Hallelujah, we’re free! Following shock and disbelief as news of their liberation was finally realized, shouts of rejoicing rang through the air. And so began Juneteenth, initially called Emancipation Day by the newly freed slaves.

It wasn’t until 1865, three years after the issuance of the Emancipation Proclamation, that slaves in Galveston, Texas, heard the news of their freedom. Reasons for the delay vary with each account, but one story speaks of a messenger murdered on his way to Texas with news of emancipation, while another declared that federal troops awaited a last cotton harvest before enforcing the proclamation.

When Maj. Gen. Gordon Granger of the Union Army took command of the Military District of Texas on June 19, 1865, one of his first actions was to read General Orders No. 3, announcing the end of slavery to the citizens of the city. Following the initial rejoicing and jubilation, many set out in search of family members, journeyed to the North or moved to neighboring states. Others chose to remain on the plantations to work for wages. But lacking skills and education, the economics of freedom soon became clear because most owned only the clothing on their backs. They had been promised 40 acres and a mule, but this promise soon rang hollow.

Congress established the Freedmen’s Bureau in 1865. Its purpose was to provide assistance to those left homeless by the Civil War, supervise affairs related to newly freed slaves in the Southern states and administer all lands abandoned by Confederates or confiscated from them during the war. Unfortunately, due to inadequate funds and personnel, the bureau was short-lived (1865 to 1872), but succeeded in building schools and hospitals while providing food, housing and medical care for former slaves and other displaced people.

Despite the hardships, former slaves wished to celebrate their freedom with a day of thanksgiving, prayer and rejoicing. Those activities set the stage for present-day gatherings and included parades, games for the children, food, music, dancing and gospel performances. There were prayers, speeches by ministers and local dignitaries, stories relating family history by former slaves and reading of the Emancipation Proclamation.

Because laws in many areas prohibited or limited fancy dressing by the slaves, getting dressed up was a major feature of the celebrations. The new clothes symbolized that the rags of slavery had been discarded. Karen Riles, history specialist at the Austin Public Library, relates an 1879 entry from the diary of Austin store owner George Brush: “Fine morning. This is Emancipation Day. The colored(s) are all dressed up. They march up the avenue going to the barbecue.”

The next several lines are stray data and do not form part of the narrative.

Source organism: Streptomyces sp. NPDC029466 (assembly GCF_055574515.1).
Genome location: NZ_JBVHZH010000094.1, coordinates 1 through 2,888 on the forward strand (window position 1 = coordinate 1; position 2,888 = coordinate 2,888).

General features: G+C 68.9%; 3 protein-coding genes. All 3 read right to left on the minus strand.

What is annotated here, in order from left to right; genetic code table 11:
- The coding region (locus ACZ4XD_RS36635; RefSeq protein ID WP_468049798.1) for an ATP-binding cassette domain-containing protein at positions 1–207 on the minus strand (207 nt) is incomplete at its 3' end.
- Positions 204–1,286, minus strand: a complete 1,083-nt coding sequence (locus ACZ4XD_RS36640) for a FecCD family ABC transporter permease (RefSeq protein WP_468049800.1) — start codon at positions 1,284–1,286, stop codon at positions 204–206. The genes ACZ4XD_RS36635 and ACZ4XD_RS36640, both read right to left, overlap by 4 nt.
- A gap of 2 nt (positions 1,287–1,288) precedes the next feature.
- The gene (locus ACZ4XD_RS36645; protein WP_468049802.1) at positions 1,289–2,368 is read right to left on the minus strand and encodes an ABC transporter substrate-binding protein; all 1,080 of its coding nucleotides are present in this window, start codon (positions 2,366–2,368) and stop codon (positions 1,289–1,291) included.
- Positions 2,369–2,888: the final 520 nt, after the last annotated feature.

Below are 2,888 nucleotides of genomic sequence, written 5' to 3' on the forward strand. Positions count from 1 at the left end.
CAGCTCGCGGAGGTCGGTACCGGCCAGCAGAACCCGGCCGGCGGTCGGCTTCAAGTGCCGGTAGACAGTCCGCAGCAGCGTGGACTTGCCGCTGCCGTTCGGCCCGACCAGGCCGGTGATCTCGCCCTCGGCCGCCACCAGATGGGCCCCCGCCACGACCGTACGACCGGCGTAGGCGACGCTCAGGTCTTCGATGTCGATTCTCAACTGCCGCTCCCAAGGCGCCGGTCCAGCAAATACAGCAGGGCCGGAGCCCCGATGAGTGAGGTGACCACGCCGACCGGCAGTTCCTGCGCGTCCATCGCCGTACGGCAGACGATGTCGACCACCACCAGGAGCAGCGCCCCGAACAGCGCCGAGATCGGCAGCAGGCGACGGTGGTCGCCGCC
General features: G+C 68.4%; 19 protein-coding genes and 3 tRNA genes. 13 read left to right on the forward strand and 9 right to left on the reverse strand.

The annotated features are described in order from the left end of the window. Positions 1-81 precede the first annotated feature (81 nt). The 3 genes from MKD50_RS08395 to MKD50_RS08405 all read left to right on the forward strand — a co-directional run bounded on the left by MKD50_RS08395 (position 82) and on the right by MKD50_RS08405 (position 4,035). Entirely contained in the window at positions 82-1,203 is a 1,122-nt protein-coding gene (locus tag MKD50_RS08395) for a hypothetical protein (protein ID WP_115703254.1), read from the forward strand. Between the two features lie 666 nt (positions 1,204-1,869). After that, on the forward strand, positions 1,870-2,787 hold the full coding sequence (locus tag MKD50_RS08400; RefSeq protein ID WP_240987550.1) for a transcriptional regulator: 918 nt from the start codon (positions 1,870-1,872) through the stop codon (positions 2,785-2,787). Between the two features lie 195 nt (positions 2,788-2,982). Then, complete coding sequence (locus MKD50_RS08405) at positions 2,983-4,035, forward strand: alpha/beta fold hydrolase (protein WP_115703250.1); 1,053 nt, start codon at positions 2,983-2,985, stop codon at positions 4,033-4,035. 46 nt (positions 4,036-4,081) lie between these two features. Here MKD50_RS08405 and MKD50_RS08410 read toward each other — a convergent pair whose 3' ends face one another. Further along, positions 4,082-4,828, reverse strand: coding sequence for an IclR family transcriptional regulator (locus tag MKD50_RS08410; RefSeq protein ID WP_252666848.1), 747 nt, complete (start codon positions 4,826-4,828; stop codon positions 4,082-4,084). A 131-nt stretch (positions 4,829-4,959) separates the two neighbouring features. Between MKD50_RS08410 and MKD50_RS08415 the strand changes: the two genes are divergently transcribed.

The preparation of a special dish for the day was another hallmark of freedom. Meats had not been plentiful for the slaves, thus lamb, pork and beef now occupied a prominent place on the menu, often in the form of a succulent barbecue, washed down with strawberry soda pop.

Juneteenth celebrations spread and flourished throughout the country as blacks moved from the South, taking with them the traditions and holidays of their birth. Activities vary markedly with each site, although most have a parade, music, dancing and a barbecue, in addition to a variety of foods. However, concerns regarding education, health, self-improvement and political awareness have increasingly assumed greater roles as the festivals gained in popularity.

Pre-festival events have expanded considerably as various community groups bring educational, social and cultural programs to the celebration. If you haven’t yet attended the “Git On Da Bus” tour with the local griots, Tradition Keepers, you’ve missed a superb event.

President Marcus Brown reminds us that “the festival has succeeded due to a corps of energetic, community-minded volunteers. Without them, we’d be hard-pressed to continue to make this the third-largest Juneteenth celebration in the country.” And he notes, “While we celebrate with songs, prayer, food, dances, a parade and a diverse African marketplace, we must not forget that Juneteenth is a festival commemorating freedom, and that the fight for freedom is far from over.”

As we approach our emancipation day, let us be thankful that Juneteenth is alive, well and thriving; a living monument to the struggles of African-American people. It is an absolute given that “we shall overcome.”

Georgia Burnette is a retired nurse educator/administrator. She writes about African-Americans in Buffalo and Western New York.